All you have to do to enter is sign up for my newsletter by May 26th. Please note: If you're already subscribed to my newsletter, you're automatically entered into the contest.


Wednesday, April 25, 2007

Release Date and Excerpt for "The Earl's Enchantment"

"The Earl's Enchantment" will be released at The Wild Rose Press this Friday (April 27)! It's a time travel romance that features the Regency era, and on Friday, I will be posting details for a contest to celebrate my very first publication!

Adrian Knighton, Earl of Holworth, hated the twenty first century. Adding to his ire, as a ghost trapped within his own castle, he had limited options regarding his current domain. He glared at the latest inhabitant who’d entered the Holworth Castle…well…Bookshop. Adrian snorted. A bookshop b’God. That the venerable Holworth Castle, which had protected the Dorset countryside for centuries, was now a receptacle for lurid novels and dusty tomes vexed him to no end. Peasants of any kind could simply wander in whenever they wanted, which they did with alarming frequency.

Take this latest peasant, for instance. Back in his day, Adrian thought indignantly, a man dressed in such dishabille would have been expelled from the Holworth keep on his arse. A torn shirt, filthy shoes, and his hair…Adrian had once seen a book on mammals in North America, and for the life of him, he couldn’t understand why an Englishman would want his hair to stick up like a porcupine.

It was simply unbearable and entirely unacceptable…except for her."

Tuesday, April 17, 2007

Virginia Tech Tragedy

Like many other Americans, I was stunned to hear the news about the Virginia Tech shootings. It's difficult to comprehend that such a tragedy could occur on a university campus, and I know it will be many months before we can make sense of such a senseless act of violence.

I wish I had some words of wisdom to share, but all I can say is my thoughts and prayers go out to the students, faculty, and staff at Virginia Tech.
Frodo: "I wish none of this had happened."
Gandalf: "So do all who live to see such times, but that is not for them to decide. All we have to decide is what to do with the time that is given us."
J.R.R. Tolkien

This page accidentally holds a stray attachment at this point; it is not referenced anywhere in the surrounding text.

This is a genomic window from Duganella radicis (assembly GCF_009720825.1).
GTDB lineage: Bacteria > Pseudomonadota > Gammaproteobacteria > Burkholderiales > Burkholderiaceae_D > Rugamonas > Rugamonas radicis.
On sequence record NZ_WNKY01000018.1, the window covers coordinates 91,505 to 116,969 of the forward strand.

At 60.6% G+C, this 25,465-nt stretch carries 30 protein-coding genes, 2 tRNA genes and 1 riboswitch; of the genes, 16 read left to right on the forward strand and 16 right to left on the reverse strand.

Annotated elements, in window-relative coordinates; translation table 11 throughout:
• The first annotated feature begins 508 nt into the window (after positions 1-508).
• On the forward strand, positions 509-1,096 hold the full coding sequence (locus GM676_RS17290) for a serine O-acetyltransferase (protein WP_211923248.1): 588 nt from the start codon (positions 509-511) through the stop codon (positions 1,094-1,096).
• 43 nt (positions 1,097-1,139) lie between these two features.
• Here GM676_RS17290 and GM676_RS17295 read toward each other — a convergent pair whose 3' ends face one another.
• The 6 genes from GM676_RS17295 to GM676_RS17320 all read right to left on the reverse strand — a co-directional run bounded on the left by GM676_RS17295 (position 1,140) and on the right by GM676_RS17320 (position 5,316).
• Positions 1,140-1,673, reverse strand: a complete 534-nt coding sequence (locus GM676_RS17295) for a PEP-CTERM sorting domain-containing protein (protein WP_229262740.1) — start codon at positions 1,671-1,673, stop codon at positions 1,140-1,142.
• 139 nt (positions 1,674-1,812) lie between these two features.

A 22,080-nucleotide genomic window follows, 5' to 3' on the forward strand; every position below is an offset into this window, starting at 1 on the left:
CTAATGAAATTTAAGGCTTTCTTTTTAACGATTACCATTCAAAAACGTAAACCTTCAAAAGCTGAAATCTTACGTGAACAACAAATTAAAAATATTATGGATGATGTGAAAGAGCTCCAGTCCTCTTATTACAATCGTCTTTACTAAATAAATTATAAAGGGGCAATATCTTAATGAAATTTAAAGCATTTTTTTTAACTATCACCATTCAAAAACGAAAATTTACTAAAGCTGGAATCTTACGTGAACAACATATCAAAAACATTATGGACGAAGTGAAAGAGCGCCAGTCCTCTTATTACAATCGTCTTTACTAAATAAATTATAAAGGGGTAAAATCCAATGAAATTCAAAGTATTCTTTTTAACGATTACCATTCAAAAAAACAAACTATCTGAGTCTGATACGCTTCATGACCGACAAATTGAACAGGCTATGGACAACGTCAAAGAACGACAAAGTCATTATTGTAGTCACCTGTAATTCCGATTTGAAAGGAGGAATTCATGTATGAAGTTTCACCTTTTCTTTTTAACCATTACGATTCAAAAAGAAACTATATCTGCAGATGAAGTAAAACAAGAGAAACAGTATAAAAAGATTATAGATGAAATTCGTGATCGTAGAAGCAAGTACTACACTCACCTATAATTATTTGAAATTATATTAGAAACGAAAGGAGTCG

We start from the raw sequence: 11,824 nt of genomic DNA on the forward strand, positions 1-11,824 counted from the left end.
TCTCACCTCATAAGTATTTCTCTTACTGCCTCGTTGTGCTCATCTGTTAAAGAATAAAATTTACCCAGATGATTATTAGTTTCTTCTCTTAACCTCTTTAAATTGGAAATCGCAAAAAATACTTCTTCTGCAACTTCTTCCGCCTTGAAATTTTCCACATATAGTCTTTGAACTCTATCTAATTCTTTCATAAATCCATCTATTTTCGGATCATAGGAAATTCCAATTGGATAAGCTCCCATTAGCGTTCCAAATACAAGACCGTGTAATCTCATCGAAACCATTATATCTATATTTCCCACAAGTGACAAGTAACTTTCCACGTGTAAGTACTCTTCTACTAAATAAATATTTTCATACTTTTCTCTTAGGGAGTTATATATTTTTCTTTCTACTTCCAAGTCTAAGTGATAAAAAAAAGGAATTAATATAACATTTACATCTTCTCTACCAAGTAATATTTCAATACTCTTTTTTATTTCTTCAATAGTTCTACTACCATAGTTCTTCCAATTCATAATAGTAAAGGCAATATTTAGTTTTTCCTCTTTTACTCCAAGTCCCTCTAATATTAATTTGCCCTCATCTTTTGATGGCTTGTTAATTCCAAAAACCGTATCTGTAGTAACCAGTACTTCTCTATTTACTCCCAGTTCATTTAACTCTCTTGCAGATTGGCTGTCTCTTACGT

Thursday, April 12, 2007

Promotional Tips for Authors

So, you have your contract in hand and a release date set with your publisher. Now comes the scary stuff: Promotion. When you're first starting out and money is tight, it helps to focus on establishing an Internet presence. All the sites I've listed below are free, and they're ideal for the new author keen on jumping into the marketing and promotion game.

1. MySpace: The ultimate networking tool. Numerous authors have joined MySpace over the past few years, and by doing a simple search, you can find some of your favorite authors and begin making new friends. Also, by joining romance friendly groups, you can find people with similar interests and perhaps even potential readers.

2. AuthorsDen: "Where authors and readers come together." You can upload your bio, add news and stories, and include links to your other sites.

3. Bebo: A cool new site I recently found out about. Again, it's a wonderful networking tool, and it allows authors to register their books on the site.

4. Blog: Blogger is a user-friendly way to set up a blog, and I've also heard positive remarks about Wordpress and Livejournal. The only downside to blogging is you have to be willing to invest some time into posts; ideally, you should post new material about 2-3 times per week.
Happy writing!

Tuesday, April 10, 2007

Romance Fun at The Colbert Report

At the end of March, The Colbert Report had a hilarious spoof on the romance cover model search being conducted by Harlequin. I just caught the show on Tivo and thought I'd share some of the images for fun. The covers of actual romances that he showed were really from Avon, and both eHarlequin and the Avon Romance Blog seemed entertained by Colbert's take on the romance community. You can check out the video clip at the Comedy Central web site.